CharlesD14 months ago

After using the "wizzard" I'm still not sure if everything is correct. From a 12vdc power supply, I plan to power a 15 led array wired in parallel. The numbers from the retailer are as follows: Power = 0.5w, Working Voltage = 3.2-3.5, Current = 150ma. The wizzard calculator red flagged one of the lines. I am looking to get the correct resistance value for this array. Any help would be great. Thanks guys.

Can anyone define the difference between voltage and current in a simple way?

Voltage is pressure. Current is flow.

Voltage is how excited the electrons want to move through a wire. Current is how many electrons are actually moving through a wire.

If a nightclub had a popular band playing that night, Voltage would be how excited the patrons would be to get in they would be close together at the door waiting. A Resistor would be the size of the bouncer at the door. If he is small and weak he would let everybody in as quick as they wanted. A big bouncer would let a single line in, one at a time. Current would be how fast the nightclub fills up.

Hope that helps :P

AshwillP Joxman2k6 months ago

Not really true hey, but I really laughed at how awesome you described it. Remember current has to keep on flowing, so if you say current would be how fast the nightclub fills up, doesn't it mean that the circuit will be sort circuited? Or am I maybe confused. It is more that a resistor can only allow a certain amount of current to pass before burning, meaning that the club is the resistor and not the bouncer. Smaller club equals less current at a time flowing through, where a larger club would let more current flow through at the same time. This has all have to happen in a loop, when one goes in one goes at, or the club will be over capasity.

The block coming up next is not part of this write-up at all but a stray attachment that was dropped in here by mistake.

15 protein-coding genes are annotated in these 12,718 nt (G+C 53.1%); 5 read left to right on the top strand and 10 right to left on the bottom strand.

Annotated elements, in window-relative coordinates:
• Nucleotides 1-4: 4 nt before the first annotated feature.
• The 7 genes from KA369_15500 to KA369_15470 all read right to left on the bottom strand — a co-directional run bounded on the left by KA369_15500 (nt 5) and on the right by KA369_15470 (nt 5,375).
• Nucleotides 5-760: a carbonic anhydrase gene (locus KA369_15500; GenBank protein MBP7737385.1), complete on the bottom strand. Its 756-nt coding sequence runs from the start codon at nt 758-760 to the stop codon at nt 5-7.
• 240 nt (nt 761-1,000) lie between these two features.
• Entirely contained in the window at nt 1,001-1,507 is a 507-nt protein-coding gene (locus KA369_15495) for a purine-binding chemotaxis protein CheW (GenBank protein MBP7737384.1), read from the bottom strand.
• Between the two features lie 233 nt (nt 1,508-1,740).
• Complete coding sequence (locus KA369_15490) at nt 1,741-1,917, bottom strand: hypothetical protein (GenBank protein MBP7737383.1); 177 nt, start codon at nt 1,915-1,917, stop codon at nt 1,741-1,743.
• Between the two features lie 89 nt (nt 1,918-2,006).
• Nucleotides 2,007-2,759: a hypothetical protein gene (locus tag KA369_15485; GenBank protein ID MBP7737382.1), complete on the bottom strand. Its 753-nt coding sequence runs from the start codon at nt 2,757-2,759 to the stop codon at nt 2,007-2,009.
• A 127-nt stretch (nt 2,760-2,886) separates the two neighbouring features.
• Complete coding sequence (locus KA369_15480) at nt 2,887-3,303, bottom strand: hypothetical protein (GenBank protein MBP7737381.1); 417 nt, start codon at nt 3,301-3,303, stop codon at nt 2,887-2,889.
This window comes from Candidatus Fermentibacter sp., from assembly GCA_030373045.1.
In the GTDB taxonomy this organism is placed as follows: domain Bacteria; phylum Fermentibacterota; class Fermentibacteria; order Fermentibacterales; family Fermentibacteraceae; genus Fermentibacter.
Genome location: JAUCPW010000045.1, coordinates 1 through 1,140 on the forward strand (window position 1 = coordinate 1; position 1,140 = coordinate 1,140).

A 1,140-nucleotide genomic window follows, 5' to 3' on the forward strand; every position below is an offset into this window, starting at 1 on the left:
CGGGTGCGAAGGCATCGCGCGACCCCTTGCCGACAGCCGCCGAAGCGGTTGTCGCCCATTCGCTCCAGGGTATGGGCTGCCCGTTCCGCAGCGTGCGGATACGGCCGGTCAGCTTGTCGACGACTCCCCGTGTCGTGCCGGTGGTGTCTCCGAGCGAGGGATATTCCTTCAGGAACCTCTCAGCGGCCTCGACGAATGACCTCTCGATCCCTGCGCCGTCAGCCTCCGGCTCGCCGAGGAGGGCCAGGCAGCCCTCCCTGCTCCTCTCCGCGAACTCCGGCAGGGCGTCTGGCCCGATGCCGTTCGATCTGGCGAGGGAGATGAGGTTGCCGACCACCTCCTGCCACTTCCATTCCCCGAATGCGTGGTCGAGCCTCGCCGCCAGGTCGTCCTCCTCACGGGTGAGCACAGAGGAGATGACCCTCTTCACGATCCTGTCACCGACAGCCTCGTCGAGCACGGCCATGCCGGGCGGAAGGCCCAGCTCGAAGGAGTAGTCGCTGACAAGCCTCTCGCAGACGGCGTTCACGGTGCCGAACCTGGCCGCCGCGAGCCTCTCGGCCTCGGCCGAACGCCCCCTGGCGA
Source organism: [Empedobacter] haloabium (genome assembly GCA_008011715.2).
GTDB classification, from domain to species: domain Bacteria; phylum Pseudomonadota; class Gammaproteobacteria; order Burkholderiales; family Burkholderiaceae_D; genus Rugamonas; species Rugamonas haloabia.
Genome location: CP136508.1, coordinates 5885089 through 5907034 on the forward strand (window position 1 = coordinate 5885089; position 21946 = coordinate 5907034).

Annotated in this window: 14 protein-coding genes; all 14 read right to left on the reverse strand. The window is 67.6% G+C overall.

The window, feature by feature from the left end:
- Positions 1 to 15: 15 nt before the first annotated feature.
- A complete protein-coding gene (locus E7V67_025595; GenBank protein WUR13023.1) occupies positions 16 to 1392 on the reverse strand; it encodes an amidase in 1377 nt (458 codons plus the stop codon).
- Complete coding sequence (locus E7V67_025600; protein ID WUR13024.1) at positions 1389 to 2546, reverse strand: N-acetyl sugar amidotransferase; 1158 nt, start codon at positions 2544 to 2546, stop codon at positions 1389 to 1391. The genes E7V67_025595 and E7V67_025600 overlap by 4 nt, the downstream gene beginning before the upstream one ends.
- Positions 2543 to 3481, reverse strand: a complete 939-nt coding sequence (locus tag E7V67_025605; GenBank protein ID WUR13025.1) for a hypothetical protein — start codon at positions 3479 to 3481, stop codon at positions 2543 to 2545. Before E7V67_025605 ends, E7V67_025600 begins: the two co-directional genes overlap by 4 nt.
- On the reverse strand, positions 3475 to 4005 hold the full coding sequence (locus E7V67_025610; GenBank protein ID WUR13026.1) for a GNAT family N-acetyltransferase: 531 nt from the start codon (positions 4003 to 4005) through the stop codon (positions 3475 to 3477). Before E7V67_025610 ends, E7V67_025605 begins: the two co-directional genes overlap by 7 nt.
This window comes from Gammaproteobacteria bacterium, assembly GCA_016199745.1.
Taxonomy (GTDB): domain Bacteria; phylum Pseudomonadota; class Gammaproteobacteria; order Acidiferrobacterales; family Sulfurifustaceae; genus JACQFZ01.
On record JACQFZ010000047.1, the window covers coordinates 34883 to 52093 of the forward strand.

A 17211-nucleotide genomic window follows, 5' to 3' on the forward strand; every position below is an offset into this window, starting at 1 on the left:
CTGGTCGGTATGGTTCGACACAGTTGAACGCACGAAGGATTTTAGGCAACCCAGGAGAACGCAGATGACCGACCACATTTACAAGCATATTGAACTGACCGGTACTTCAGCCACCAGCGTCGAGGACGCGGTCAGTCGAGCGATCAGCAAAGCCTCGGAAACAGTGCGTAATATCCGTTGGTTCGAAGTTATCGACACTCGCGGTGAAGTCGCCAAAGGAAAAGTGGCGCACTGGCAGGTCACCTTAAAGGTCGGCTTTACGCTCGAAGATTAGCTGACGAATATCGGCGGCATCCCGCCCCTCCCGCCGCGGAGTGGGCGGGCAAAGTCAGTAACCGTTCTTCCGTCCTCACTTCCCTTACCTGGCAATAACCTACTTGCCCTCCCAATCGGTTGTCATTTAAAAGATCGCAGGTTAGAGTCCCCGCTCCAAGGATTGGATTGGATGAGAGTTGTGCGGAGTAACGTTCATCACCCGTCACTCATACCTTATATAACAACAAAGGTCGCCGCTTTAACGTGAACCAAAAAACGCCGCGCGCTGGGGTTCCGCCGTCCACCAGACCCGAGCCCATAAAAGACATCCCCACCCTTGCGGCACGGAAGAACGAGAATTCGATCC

It is very easy budy, Follow the simple steps here ...
How to calculate the value of resistor for LED’s (with different types of LED’s circuits)

or simply use this online calculator:
Required Value of Resistor for LED’s Circuit Calculator

this is a great teaching method , hope some professor know this technik

Thanks franko :) Most schools just teach so you can pass tests, which is basically memorizing knowledge. Understanding comes from relating what is taught to something you already understand, by way of relationships between the parts. Understanding comes from asking questions. In order to ask questions you need to be curious. Wisdom and excellence comes from asking the right questions.

Using the above example:

Wire gauge would be how big the doors are. The larger the door the less you can fit on the front of the bar. 12 gauge wires are big, where as 22 gauge wires are small so you can fit more.

milliampere-hour (mAh) would be how long the line is.

The LED would be the band.

A capacitor would be the bouncer letting in say 10 customers at a time after 10 customers leave.

A diode would be the exit that locks after you leave.

Wattage would be the heat that is produced as customers go through the door.